Among die-hard Clutch fans, a label which describes most Clutch fans, it’s common to hear the slogan: “Clutch is Church”. The sentiment comes from a deep connection with the band that develops after you see them the first couple times and start sharing memories with people that orbit around their music and shows. There’s something nuanced about why this band generates such loyal fanfare and it can’t just be a consequence of the sound. Having made funky alternative metal blues boogie rock for the last three decades, Clutch’s sound keeps progressing with every album. With this tour coming off the heels of their latest 2018 record Book of Bad Decisions, they seem to be moving into a more rock and roll direction and keeping their alternative metal side more hidden. I don’t mind the change because in today’s musical climate, no other band flies the blues rock flag prouder than Clutch, it’s an important style of rock and roll that must be preserved and Clutch is not only refusing to let it go by the way side, but is expanding on the sound.
Combining this blues style with songwriting about science fiction, B-movies, fast cars, conspiracy theories, and true unabashed American attitude, Clutch is perhaps the sound of America in 2018. We can all come together around this music, so long as we believe in fucking freedom. So let me rephrase what I just wrote, Clutch is the sound of freedom in 2018.
I have seen the band many times and each show makes me just as excited as the last. I’ve seen them with best friends, ex-girlfriends, and alone. Even though I’ve yet the hear the one song I’ve been craving (“10001110101”), I always leave more than satisfied.
Clutch brought along two phenomenal acts to open for them on this touring church of revelation, the first being Tyler Brant and The Shakedown. Blues rock with an extra punch gave the El Rey a hometown flare, like we were transported out of the hipster, vegan, politicized climate of Los Angeles, to the barbecue-eating, fireworks-launching, tobacco-chewing, gun-totting, barn-raising, heart of America. The set was structured with a slow burning build that climaxed with an aural meltdown of rhythm, groove, and shredding guitars as The Shakedown shook the rafters.
This tour is a double dose of 90’s heavyweight alternative metal with none-other than Sevendust as direct support under Clutch. With plenty of haze and backlighting to set the mood, Sevendust’s ripping nu-metal gave them the presence of an early 2000’s horror film, with all the trimmings. Lead singer, Lajon Witherspoo,n carries anthemic melodies that make everybody and their mother want to raise their fists and sing. Meanwhile, he looks absolutely menacing with the amount of energy and passion he’s terrorizing a stage with. I’m not necessarily the biggest Sevendust fan, I can’t name the hits, but I can tell when music moves people and by the looks on the faces of the people that came for Sevendust, they were having emotionally transcendent experiences.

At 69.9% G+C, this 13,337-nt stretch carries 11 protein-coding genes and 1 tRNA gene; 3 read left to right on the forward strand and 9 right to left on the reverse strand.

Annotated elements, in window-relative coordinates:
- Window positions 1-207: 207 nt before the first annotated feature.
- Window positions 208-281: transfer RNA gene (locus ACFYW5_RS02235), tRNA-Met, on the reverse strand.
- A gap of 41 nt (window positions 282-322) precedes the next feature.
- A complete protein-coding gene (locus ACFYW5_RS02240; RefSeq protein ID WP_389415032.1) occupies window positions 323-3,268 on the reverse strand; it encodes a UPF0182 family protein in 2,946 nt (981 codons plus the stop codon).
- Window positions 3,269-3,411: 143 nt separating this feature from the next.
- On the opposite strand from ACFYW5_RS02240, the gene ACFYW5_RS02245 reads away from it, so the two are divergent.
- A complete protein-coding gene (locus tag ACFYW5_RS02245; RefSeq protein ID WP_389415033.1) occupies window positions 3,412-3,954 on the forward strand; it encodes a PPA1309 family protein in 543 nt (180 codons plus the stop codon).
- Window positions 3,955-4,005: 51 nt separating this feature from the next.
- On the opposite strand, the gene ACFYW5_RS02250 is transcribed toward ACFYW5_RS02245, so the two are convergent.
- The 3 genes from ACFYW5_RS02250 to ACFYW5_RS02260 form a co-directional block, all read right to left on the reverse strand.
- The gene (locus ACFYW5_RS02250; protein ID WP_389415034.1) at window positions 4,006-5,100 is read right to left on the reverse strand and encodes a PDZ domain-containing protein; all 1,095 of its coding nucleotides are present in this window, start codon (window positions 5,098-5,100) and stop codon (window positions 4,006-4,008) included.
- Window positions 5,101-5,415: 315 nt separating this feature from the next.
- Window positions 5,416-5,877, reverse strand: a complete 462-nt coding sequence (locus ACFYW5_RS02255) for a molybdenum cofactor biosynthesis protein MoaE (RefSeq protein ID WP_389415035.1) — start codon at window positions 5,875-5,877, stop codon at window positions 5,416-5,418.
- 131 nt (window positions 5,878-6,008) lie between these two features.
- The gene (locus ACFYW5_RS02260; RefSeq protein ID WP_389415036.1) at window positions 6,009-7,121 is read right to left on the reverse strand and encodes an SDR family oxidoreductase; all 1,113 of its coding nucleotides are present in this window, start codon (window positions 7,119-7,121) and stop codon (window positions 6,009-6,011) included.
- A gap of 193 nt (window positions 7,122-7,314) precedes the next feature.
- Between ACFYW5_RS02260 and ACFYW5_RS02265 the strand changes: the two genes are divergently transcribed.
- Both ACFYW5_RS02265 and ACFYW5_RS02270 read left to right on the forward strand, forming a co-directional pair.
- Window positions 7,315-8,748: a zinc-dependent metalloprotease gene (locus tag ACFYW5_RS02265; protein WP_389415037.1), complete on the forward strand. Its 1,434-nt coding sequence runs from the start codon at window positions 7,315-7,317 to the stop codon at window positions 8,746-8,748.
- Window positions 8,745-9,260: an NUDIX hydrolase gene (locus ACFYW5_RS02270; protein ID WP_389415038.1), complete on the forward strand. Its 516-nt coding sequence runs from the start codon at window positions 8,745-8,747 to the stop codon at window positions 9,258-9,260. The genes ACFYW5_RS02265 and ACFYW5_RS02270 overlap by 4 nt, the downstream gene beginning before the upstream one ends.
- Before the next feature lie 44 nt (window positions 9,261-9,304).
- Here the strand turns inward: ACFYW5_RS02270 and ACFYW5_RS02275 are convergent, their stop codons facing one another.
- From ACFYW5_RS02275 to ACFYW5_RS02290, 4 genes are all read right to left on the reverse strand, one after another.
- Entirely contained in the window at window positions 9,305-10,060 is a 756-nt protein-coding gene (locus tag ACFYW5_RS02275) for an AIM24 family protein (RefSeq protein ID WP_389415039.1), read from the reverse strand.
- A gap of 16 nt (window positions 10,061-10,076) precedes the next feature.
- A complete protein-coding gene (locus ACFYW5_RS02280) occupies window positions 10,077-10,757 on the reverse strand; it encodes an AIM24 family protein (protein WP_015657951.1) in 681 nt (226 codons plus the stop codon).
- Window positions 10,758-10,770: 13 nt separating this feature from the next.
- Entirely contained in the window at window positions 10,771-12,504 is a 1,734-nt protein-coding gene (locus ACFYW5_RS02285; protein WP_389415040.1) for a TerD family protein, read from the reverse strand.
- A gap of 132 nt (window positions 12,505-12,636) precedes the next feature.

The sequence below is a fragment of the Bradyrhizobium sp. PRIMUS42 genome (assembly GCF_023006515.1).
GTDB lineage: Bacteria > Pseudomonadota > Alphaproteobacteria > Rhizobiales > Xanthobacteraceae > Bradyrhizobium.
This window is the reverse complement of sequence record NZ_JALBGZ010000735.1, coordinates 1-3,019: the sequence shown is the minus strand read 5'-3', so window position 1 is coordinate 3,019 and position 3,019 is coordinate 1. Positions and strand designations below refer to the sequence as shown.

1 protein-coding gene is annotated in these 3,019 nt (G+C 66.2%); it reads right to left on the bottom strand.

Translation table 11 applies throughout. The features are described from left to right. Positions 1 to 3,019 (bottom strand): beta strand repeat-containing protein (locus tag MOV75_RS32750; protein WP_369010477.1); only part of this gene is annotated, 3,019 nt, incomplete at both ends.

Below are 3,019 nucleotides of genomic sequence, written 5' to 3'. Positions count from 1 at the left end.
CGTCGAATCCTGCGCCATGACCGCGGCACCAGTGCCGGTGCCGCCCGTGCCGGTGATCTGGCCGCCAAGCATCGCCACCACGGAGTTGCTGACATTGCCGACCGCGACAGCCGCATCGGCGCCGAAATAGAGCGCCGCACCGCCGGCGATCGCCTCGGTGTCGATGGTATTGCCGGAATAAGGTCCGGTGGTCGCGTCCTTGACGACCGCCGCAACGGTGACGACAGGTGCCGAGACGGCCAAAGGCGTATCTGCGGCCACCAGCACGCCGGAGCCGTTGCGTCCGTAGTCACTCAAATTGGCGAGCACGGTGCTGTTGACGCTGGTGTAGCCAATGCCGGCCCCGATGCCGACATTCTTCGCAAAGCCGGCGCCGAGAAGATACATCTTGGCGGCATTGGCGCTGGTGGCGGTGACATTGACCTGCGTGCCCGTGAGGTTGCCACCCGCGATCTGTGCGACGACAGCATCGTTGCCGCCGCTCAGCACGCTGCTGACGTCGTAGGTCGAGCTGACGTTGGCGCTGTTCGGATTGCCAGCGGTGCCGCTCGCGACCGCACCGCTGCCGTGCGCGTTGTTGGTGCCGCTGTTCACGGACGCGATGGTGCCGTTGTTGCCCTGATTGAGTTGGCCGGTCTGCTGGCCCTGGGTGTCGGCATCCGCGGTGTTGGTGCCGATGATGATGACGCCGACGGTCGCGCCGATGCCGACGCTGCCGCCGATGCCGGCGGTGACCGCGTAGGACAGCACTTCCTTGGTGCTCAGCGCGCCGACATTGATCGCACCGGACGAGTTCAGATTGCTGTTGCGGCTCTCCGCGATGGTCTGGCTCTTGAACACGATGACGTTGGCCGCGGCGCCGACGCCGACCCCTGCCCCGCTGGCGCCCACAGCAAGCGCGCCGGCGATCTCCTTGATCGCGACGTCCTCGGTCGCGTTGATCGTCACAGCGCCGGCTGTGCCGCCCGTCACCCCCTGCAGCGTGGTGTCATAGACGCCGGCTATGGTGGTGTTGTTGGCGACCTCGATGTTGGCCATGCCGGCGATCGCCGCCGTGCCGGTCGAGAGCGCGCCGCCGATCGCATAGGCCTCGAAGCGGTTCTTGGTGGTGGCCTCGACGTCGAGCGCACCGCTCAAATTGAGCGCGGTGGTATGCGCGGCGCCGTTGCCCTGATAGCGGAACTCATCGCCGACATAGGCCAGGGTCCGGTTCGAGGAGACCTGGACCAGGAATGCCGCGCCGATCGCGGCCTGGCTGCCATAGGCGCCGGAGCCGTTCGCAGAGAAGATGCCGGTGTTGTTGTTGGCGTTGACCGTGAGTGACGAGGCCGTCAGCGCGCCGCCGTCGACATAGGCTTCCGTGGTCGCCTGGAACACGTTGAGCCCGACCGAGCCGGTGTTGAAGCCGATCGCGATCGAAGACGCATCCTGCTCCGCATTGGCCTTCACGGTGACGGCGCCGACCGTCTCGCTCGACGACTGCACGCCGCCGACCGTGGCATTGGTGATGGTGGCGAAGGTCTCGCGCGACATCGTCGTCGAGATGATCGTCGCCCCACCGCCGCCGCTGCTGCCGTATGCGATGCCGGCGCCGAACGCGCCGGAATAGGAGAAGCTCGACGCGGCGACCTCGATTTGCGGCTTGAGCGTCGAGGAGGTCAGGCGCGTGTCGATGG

Tonight’s sermon would focus heavily on the new material, the latest gospel of truth delivered by these awesome four originals of Clutch. Book of Bad Decisions was unapologetically the majority of the set but it wasn’t one of those concerts where you wished a band would play the old shit. Instead, Clutch found a way to make their new shit come off like classics. Songs like “Gimme the Keys”, “In Walks Barbarella”, “Emily Dickinson”, and “How to Shake Hands” were just as much highlights of the set as “Crucial Velocity”, “Electric Worry”, and “Escape From the Prison Planet”. Now the next time Clutch tours with another new album, people will be hoping to hear those songs, just like we were hoping to hear songs off their last album, Psychic Warfare. And that wish was granted with “A Quick Death in Texas”, “Firebirds!”, and their closer “X-Ray Visions”.
Making the audience wait a hair longer for their encore than most bands would, truly testing our loyalty, Clutch returned after a short break to play “Earth Rocker” then bust out the cowbell finale with “D.C. Sound Attack”. By the end of the show, it began raining inside the El Rey but not with water. It rained down five dollar bills with the face of Bill Hicks on the front, winking like he was either keeping a secret of the universe or trying to wish us good luck in our fight against the man.
Words by: Robert Shepyer
Photos by: Jessica Moncrief